Prior to Lesley Roy's performance in the first semifinal, a camera broke causing an extended delay. Chantal Janzen improvised to fill the time while the situation was being rectified.
During the jury final, the rotating platform that Senit and her dancers were performing on was not stopped at the appropriate time, forcing the performers to jump off while the platform was still rotating at high speed which could have potentially caused serious injuries. SMRTV filed a formal complaint to the EBU regarding the incident and even offered to pull the delegation from performing in the live final to protect their safety. Executive Supervisor Martin Österdahl offered his apologies to SMRTV and guaranteed the artists and performance would be protected to the highest degree.
Gjon's Tears revealed in an interview with Deban Aderemi of Wiwibloggs after the contest that during his performance in the jury final, part of the frame prop he was performing on started to move, giving him a bit of a scare. It did not affect his performance as the juries saw it due to the effective lighting and camera angles, and in the end Gjon went on to win the grand final jury vote.
Natalia Gordienko accidentally dropped her microphone halfway through her performance in the final. One of her backing dancers helped her retrieve it quickly, allowing her to continue.
Accusations of drug use
It was alleged that Måneskin frontman Damiano David was inhaling some kind of illicit substance in the green room during the final. At the winner's press conference, David replied to a reporter that bandmate Thomas Raggi had broken a glass and he was helping to clean up the mess.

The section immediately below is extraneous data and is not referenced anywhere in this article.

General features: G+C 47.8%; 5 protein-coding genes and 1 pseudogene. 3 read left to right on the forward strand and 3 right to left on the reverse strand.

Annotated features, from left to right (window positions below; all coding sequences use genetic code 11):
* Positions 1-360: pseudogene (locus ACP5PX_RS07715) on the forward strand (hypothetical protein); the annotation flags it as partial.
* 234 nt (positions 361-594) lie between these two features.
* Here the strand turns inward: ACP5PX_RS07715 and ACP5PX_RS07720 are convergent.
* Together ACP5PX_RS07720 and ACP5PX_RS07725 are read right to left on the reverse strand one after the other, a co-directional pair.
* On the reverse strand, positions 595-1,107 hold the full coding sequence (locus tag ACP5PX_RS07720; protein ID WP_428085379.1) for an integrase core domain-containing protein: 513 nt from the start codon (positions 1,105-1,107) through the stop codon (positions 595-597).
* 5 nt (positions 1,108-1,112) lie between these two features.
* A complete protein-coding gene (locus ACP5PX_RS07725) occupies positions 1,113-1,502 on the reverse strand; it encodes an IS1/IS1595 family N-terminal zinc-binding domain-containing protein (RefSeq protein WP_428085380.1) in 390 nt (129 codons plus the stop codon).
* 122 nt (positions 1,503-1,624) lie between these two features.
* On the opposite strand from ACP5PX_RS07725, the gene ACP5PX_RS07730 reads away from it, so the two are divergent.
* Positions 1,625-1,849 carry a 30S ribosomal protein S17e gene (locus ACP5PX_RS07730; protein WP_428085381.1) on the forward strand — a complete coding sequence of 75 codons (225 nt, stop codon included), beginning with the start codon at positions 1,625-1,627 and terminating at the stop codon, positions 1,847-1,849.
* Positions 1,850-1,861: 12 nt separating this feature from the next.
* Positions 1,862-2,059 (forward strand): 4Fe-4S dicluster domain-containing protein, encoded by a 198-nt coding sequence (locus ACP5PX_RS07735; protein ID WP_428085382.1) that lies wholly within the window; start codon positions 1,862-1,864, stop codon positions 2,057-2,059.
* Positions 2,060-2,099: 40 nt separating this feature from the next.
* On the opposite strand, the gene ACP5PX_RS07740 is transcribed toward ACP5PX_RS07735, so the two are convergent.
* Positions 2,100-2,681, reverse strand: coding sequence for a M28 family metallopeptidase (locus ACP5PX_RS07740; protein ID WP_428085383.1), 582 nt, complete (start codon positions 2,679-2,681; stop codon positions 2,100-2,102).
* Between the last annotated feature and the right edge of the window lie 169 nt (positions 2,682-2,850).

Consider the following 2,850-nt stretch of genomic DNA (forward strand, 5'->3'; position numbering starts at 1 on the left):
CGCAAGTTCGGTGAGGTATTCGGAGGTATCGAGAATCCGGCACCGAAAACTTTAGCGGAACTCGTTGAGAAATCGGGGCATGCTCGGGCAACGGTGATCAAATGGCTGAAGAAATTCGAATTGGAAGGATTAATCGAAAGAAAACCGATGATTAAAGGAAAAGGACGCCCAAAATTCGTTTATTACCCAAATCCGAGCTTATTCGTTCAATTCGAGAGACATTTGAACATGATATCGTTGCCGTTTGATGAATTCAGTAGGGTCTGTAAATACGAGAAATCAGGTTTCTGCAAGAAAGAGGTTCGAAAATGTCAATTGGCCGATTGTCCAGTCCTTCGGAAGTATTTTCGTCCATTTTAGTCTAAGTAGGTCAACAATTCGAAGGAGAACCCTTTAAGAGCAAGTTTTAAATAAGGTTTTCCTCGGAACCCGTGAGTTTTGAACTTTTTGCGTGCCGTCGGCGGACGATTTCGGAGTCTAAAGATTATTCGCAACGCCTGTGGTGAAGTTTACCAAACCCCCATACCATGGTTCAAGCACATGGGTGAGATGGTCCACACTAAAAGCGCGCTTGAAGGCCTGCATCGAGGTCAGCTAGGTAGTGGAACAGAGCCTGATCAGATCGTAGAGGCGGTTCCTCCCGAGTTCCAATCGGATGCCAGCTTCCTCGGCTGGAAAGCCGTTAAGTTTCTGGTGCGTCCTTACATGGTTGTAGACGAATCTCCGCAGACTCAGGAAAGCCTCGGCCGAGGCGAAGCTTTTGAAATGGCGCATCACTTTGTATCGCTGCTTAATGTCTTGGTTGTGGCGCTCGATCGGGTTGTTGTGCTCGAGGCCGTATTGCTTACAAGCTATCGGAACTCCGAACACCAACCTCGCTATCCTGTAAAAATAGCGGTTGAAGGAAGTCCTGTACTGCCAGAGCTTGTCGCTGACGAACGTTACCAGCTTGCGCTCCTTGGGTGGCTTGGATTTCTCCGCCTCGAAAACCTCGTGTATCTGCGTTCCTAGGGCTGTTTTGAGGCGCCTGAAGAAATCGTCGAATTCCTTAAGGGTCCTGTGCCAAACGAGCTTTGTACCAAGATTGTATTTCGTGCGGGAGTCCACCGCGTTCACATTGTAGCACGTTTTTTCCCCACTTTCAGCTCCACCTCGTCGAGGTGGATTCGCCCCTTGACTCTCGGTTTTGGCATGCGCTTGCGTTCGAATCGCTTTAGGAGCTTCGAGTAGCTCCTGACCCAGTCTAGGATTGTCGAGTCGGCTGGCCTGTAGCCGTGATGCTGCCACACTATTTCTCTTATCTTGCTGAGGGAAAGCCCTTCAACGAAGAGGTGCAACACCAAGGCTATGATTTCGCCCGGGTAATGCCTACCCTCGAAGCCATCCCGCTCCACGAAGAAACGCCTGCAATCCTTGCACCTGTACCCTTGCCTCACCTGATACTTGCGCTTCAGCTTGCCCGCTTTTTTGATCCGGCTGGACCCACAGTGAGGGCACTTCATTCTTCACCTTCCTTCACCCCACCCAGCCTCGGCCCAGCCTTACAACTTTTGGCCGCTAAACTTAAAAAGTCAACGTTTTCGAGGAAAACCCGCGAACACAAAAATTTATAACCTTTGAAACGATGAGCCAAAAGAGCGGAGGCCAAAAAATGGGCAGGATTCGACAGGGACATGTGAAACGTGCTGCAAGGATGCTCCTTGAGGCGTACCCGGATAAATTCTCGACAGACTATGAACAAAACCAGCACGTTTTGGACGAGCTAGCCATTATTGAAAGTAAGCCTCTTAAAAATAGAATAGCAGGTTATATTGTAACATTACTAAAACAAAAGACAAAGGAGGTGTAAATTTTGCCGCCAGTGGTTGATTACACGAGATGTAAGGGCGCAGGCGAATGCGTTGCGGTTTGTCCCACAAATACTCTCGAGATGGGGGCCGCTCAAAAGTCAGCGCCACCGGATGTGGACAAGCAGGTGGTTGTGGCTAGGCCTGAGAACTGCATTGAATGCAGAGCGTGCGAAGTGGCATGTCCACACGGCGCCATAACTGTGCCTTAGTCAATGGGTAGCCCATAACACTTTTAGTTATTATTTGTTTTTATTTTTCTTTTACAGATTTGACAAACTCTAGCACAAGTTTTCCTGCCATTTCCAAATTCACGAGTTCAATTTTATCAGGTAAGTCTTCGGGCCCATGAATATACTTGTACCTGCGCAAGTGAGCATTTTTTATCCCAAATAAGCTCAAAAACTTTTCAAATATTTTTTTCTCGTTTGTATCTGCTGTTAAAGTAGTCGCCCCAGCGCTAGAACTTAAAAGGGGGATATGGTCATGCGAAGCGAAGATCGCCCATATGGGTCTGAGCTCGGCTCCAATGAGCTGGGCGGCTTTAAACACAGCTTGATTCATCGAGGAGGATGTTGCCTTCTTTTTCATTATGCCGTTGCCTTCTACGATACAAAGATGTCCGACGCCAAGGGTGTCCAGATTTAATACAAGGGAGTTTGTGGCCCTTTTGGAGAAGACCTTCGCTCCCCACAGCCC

The EBU released a statement on 23 May 2021 confirming that there had been broken glass in the Italian section of the green room during an on-site check. David also told the media during the press conference that he would voluntarily offer himself to a drug test upon the band's return to Italy. Another statement issued by the EBU a day later announced David's test came back negative and the case was officially closed. France, which finished second in the grand final, later stated that they would not appeal for Italy's win to be overturned.
There was no semifinal allocation draw for the 2021 contest. As such, the allocations of the participating countries conducted on 28 January 2020 including the Big Five and the host country remained the same. The Netherlands would retain its start position of #23 in the grand final.
The semifinal running order was finalized on 30 March 2021.
The countdown officially marking 100 days to the Eurovision 2021 final began on 11 February 2021.
|Natalia Gordienko||2006 (with Arsenium and Connect-R)|
|Vincent Bueno||2017 (backing for Nathan Trent)|
|Destiny Chukunyere||JESC 2015 (winner), 2019 (backing for Michela Pace)|
|Stefania||JESC 2016 (member of Kisses)|
|Sanja Vučić (Hurricane)||2016|
|Ksenija Knežević (Hurricane)||2015 (backing for her father)|
|Vasil Garvanilev||2019 (backing for Tamara Todevska)|
Semi Final One
All qualified countries in both semifinals will have a "Q" as their placement until the final results are revealed.
|03||Russia||Manizha||Russkaya zhenshchina||Russian, English||Russian woman||3||225|
|06||North Macedonia||Vasil Garvanilev||Here I Stand||15||23|
|08||Cyprus||Elena Tsagkrinou||El Diablo||The devil||6||170|
|11||Belgium||Hooverphonic||The Wrong Place||English||9||117|
|12||Israel||Eden Alene||Set Me Free||5||192|
|14||Azerbaijan||Samira Efendi||Mata Hari||8||138|
|16||Malta||Destiny Chukunyere||Je Me Casse||English||I'm outta here||1||325|
Semi Final Two
|02||Estonia||Uku Suviste||The Lucky One||--||13||58|
|03||Czech Republic||Benny Cristo||Omaga||15||23|
|06||Poland||Rafał Brzozowski||The Ride||14||35|
|08||Iceland||Daði & Gagnamagnið||10 Years||2||288|